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UCI Responds to Narcotics Police Raid at Giro

May 19, 2005 – After ten days of extremely intense and exciting racing, during which the beneficial effects of the UCI ProTour on the sporting standard of the event were apparent to every observer, the Giro d’Italia was shaken yesterday by the action taken by the narcotics brigade of the Italian police force (NAS).

After always expressing its unconditional support for initiatives of this kind, provided that they are taken in a genuinely effective manner and not simply as a public show, in a spirit of respect for the law and rights of individuals and without causing prejudice to the image and conduct of the event, the UCI nevertheless wishes to issue a number of clarifications about the circumstances in this particular instance.

In particular, the UCI wishes to recall the adverse consequences of the police raid at San Remo in 2001 when premeditated media attention called to the entire operation and premature revelations concerning the outcome of the verifications made, caused a scandal on an enormous scale which was subsequently proved to be entirely without foundation by many judicial investigations, but from which cycling in general suffered for years. That being so, the UCI is not prepared to tolerate the repetition of such a situation.

However, cycling will not seek to evade any responsibility which it may have, provided that the details of this operation are made known through official channels at the earliest opportunity, and not, as is usually the case, through leaks published in the press.

According to information in the possession of the UCI, the NAS brigade seized an “Altitrainer” appliance which is not prohibited by the regulations of the principal sporting authorities (IOC, AMA, International Federations), or by the law of most European countries, where it is often used in the training centres of the national Olympic Committees, although its use is apparently not allowed in Italy.

As to the pharmaceutical substances which were sequestrated, we have reason to believe that these are permitted products figuring on the list drawn up by the medical practitioners of the teams taking part in the Giro d’Italia before the start of the race; that list was filed with the UCI, the Anti-Doping Commission of the CONI and the FCI.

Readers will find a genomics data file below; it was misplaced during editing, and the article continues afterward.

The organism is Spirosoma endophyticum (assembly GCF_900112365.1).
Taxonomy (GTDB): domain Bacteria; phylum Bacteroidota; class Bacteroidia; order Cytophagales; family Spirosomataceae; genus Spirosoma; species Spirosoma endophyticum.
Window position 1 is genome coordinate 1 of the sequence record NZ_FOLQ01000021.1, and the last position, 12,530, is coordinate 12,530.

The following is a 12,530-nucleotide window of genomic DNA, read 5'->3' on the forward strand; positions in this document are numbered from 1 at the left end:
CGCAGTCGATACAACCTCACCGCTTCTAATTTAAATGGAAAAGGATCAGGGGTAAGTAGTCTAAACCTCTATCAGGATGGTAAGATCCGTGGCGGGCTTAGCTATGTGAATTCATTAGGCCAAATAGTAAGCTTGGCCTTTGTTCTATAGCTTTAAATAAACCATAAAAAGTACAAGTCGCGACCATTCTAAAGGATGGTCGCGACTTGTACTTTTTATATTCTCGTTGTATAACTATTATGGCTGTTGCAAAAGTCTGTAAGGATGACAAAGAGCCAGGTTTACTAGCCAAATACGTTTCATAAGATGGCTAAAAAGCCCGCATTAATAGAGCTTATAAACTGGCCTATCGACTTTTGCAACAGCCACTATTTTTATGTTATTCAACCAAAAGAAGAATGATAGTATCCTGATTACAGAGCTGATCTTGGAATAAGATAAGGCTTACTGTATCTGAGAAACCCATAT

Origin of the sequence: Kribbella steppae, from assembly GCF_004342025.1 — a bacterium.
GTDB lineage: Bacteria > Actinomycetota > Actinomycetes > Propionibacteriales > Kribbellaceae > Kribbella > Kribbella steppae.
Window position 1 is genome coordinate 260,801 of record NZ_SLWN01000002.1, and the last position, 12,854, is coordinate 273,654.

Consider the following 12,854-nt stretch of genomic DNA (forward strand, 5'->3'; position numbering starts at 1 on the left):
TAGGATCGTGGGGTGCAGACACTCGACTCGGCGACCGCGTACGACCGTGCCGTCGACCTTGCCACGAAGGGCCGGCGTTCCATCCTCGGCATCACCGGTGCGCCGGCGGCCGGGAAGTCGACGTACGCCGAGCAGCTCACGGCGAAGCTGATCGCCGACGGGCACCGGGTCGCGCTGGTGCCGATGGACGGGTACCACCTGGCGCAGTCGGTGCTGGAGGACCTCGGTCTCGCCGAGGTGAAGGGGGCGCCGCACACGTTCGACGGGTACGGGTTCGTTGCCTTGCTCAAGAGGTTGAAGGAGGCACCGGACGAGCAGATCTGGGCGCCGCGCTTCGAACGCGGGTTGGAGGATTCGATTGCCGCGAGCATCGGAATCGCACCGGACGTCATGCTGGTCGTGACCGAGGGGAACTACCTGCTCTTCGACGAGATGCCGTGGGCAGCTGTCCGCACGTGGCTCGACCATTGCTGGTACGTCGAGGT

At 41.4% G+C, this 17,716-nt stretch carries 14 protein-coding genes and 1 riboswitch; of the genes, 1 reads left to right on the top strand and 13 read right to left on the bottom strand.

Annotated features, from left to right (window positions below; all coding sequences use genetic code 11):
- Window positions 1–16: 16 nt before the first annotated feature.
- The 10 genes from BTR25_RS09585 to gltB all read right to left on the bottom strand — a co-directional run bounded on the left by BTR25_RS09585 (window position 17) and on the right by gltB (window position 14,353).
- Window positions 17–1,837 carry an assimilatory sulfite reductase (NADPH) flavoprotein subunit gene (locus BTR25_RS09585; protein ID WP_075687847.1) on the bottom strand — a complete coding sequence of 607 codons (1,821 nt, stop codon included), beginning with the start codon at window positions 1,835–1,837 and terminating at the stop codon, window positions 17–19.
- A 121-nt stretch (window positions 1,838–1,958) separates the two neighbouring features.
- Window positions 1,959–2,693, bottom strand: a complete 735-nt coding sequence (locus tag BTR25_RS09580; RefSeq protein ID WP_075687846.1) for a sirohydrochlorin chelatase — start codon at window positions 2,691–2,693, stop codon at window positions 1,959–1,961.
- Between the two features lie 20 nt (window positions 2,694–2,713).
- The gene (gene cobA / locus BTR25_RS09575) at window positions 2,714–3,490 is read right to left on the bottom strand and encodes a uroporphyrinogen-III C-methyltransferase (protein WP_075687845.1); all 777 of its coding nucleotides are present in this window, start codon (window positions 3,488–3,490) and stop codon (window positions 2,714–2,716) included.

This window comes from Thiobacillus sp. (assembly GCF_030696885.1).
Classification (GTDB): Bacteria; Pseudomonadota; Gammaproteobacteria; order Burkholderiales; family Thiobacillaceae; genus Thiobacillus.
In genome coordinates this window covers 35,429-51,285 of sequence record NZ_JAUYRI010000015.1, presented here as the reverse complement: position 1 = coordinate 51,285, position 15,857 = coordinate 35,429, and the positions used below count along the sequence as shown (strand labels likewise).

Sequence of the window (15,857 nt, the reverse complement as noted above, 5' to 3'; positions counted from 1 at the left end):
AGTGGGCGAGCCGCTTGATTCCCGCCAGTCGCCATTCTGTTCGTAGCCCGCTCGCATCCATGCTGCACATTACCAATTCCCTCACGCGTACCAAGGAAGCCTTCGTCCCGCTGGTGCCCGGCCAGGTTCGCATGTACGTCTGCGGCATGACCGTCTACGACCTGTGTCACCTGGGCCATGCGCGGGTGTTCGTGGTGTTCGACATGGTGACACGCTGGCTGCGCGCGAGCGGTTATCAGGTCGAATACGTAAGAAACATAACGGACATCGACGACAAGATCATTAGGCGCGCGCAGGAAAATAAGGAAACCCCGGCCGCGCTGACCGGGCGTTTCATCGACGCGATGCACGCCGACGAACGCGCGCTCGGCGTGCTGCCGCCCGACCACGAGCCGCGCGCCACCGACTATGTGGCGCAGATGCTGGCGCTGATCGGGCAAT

Two comments are therefore called for:

Firstly, while fully respecting the specific provisions of Italian law, this situation demonstrates the urgent need for effective harmonization of the standards on doping prevention, which the UCI has been advocating for a long time and which lay at the origin of the creation of the AMA. The fact that Italy is the only country to prohibit the use of appliances like the “Altitrainer” ultimately proves nothing at all, except perhaps that it would be appropriate to reflect on the content of the national anti-doping law.

Secondly, the presence of perfusion bags in the kit carried by a medical practitioner who follows a sports event is perfectly comprehensible and justified (Article M2 of the AMA’s Antidoping Code). Any speculation resulting from this presence is therefore totally unacceptable.

On the other hand, we note that the NAS brigade did not announce the discovery of prohibited products. That constitutes a real ground for legitimate satisfaction for cycling, despite all the attempts to impress the public by circulating figures and interpretations which are, to say the least, dubious.

Finally, pending further developments in this enquiry which we hope will be made known without too much delay, the UCI wishes to place on record its solidarity with the teams taking part in the Giro d’Italia, in particular with Davitamon-Lotto and Saunier Duval-Prodir, and also with the medical practitioners who must be able to continue to perform their duties, in compliance with the requirements of the law of course, but also in a spirit of respect for their ethical independence and responsibility.

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